To optimally heal, doctors focus three simple elements:
- Supporting and caring for the inherent healing capacity of the whole person.
- Stimulating that healing capacity when necessary.
- Sustained healing depends on delivering healing interventions in a way is meaningful to the patient.
Those are the three elements of healing that doctors consider all the time, deliver every day, often doing intentionally but sometimes even subconsciously. Read more
Samueli Institute does research: meticulous and rigorous research in the laboratory; pragmatic and personal research in the clinic and with the public. One of the questions we wrestle with all the time with our scientific partners, clinicians and patients is “When and what type of research is enough?”
Is it enough to have three randomized controlled trials and a meta-analysis? Do we require placebo controls for everything? Is it essential to isolate the specific effects of a treatment to be considered scientific? How do we determine what’s really important for patients and the public? Where is the role of stories and narrative in creating evidence? Read more
As workplace wellness has exploded into a $6 billion industry, the value of worksite wellness programs has become the topic of a much-needed and vigorous debate. As part of the dialogue, an article by Al Lewis and Vik Khanna in the journal Health Affairs questions whether worksite wellness programs improve health and wellness and save money OR if they cost money, coerce people and create adverse effects.
Many medical interventions (including drugs and surgery) often look good in observational studies only to be shown to be ineffective (or effective in a subgroup only) in rigorously done randomized controlled trials.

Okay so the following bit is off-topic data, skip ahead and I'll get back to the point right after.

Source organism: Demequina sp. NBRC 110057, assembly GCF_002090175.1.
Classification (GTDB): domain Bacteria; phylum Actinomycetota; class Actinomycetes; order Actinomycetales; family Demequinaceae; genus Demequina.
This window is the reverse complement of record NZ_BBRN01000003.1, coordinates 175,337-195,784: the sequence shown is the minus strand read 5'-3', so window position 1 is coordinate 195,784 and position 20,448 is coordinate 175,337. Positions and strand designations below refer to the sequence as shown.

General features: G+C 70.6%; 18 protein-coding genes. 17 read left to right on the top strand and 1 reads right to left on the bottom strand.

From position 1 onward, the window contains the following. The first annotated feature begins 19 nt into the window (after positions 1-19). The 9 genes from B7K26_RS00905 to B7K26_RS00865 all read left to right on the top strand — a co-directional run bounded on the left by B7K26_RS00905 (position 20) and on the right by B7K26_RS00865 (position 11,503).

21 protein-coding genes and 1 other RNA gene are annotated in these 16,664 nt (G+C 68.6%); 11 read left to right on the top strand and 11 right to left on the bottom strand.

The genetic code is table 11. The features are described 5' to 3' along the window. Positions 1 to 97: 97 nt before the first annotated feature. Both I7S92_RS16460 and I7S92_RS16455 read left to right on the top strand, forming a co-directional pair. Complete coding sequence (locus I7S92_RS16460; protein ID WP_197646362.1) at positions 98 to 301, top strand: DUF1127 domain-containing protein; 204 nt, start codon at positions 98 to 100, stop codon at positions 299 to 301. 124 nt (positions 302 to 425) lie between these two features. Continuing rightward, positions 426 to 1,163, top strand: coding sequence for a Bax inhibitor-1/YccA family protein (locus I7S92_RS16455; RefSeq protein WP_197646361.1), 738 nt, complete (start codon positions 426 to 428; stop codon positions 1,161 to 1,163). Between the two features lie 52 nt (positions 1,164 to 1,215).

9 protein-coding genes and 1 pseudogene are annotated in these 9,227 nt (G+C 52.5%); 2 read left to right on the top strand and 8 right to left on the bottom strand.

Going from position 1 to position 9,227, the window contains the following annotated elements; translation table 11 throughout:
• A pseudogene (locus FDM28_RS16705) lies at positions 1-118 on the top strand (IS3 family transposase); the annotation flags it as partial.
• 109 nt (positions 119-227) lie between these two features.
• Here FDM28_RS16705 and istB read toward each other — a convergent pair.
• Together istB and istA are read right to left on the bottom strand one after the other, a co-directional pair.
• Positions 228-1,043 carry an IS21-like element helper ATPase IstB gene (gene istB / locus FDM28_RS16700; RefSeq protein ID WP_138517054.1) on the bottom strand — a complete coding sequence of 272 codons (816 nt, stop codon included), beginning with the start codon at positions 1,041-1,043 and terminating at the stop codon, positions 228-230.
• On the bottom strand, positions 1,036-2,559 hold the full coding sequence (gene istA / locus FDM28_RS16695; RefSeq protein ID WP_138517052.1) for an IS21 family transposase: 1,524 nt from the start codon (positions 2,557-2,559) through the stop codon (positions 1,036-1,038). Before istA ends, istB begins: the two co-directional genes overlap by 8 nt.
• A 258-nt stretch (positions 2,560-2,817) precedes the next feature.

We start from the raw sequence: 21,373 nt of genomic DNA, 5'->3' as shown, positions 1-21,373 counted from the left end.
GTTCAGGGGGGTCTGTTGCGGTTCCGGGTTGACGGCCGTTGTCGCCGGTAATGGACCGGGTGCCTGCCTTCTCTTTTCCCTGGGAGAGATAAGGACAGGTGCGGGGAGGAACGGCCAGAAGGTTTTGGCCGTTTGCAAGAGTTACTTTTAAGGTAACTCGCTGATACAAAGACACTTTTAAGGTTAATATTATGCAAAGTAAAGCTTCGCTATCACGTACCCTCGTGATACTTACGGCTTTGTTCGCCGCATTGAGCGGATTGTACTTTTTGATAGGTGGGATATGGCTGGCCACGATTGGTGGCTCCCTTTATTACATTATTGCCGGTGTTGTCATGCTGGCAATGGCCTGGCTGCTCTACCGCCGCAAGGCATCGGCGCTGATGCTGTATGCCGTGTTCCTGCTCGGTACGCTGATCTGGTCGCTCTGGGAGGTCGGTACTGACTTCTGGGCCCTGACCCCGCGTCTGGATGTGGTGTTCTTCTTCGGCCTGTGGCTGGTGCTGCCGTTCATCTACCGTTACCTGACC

My work with the military and at Samueli Institute has shown that the issue is bigger than we thought and it requires a new approach. Read more
I recently took my mother back to my father’s old church, which she hadn’t visited in some time. A broken hip followed by a stroke had set her back, but visiting this church triggered a flood of memories about my father for both of us.
More than 10 years ago my father, who was a Presbyterian minister, my mother, and a few others from the church began collecting food for a homeless shelter in downtown San Diego every Sunday. It was an unannounced, spontaneous effort that just caught on with a handful of people. Read more
Beliefs – called paradigms in science – are the hardest things to change. As Albert Einstein said, it is easier to crack an atom than a mind, and this applies in the area of medicine and healing also. With the change of the National Center for Complementary and Alternative Medicine (NCCAM) to the National Center for Complementary and Integrative Health (NCCIH) in December 2014- that change in mind has occurred.
What was once frontier has now become mainstream.
What was once unconventional and alternative medicine has now become simply medicine.
As Dr. Josie Briggs, the current director of NCCIH has stated, the name change reflects the movement in the standard of care towards integrative care. Read more